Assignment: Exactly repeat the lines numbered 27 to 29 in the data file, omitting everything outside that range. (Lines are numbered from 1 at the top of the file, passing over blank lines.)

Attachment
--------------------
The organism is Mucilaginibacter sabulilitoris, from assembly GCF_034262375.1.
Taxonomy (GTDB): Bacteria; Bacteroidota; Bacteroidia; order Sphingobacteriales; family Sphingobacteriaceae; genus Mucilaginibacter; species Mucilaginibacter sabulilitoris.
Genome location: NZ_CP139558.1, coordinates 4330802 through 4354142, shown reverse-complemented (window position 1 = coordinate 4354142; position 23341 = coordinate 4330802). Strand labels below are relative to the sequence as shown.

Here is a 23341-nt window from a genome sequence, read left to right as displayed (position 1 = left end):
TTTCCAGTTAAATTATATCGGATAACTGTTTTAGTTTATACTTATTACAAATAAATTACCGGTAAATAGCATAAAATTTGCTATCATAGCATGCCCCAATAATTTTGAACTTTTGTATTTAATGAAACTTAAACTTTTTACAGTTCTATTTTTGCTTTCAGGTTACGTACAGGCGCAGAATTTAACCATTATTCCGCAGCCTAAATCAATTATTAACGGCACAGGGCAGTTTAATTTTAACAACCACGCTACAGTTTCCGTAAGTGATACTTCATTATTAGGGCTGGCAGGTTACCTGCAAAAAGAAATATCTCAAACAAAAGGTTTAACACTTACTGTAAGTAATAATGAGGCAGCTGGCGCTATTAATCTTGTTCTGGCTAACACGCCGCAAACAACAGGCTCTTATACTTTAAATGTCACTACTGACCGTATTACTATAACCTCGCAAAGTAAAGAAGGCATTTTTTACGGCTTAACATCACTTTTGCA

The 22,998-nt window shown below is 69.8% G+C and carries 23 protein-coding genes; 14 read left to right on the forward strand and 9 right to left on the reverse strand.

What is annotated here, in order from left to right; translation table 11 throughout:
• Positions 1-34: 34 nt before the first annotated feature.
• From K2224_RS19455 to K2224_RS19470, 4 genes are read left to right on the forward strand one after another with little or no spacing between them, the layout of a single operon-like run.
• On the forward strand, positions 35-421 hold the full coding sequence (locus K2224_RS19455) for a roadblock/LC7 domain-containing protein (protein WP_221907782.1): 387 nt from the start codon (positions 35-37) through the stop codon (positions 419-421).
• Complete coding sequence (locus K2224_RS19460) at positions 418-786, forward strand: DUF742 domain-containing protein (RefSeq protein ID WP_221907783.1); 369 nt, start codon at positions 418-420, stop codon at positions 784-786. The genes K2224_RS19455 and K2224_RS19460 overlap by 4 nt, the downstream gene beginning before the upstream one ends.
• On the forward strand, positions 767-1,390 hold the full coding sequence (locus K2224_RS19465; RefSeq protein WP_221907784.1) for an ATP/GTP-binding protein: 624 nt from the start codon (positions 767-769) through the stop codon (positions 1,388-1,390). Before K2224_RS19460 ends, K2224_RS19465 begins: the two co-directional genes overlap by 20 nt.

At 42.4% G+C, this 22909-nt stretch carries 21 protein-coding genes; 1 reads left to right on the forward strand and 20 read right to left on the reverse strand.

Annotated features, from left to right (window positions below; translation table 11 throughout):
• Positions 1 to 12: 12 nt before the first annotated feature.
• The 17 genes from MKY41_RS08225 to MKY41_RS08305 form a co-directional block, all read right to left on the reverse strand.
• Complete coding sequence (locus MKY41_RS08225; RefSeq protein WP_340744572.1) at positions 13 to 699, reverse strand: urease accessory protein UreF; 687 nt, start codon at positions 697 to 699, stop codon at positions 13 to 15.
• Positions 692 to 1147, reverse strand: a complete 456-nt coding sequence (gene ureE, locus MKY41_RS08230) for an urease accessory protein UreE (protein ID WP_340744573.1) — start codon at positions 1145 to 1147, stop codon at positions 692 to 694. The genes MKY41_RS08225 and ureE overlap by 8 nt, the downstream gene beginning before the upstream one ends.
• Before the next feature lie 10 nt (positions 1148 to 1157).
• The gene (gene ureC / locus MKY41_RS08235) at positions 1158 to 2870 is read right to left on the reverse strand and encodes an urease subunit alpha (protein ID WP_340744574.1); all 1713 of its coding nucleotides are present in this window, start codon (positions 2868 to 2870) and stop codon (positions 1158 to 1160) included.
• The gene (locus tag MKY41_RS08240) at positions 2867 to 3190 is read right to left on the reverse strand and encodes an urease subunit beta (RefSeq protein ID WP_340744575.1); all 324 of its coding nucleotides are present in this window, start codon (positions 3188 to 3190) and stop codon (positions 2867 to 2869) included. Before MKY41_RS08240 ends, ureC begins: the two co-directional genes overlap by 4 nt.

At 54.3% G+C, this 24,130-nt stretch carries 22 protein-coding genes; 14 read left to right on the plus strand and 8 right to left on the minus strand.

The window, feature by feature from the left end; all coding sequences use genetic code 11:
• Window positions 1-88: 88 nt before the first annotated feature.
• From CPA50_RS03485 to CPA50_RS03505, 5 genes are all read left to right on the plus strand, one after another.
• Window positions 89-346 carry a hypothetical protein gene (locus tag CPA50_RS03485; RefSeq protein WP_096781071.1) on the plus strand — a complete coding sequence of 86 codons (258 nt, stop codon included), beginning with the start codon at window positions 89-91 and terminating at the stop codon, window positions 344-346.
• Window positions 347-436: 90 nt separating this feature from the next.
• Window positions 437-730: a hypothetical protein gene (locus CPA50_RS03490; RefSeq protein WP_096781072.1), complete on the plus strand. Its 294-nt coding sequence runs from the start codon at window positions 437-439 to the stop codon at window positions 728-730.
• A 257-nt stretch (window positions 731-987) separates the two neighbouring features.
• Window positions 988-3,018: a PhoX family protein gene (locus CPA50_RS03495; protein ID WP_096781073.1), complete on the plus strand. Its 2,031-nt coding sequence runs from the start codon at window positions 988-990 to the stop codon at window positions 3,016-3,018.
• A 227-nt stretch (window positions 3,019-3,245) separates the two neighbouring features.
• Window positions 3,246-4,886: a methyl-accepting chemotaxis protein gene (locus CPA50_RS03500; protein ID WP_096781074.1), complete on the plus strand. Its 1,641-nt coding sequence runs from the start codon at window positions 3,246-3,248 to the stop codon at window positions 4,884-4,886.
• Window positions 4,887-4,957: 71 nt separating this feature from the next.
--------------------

• Window positions 347-436: 90 nt separating this feature from the next.
• Window positions 437-730: a hypothetical protein gene (locus CPA50_RS03490; RefSeq protein WP_096781072.1), complete on the plus strand. Its 294-nt coding sequence runs from the start codon at window positions 437-439 to the stop codon at window positions 728-730.
• A 257-nt stretch (window positions 731-987) separates the two neighbouring features.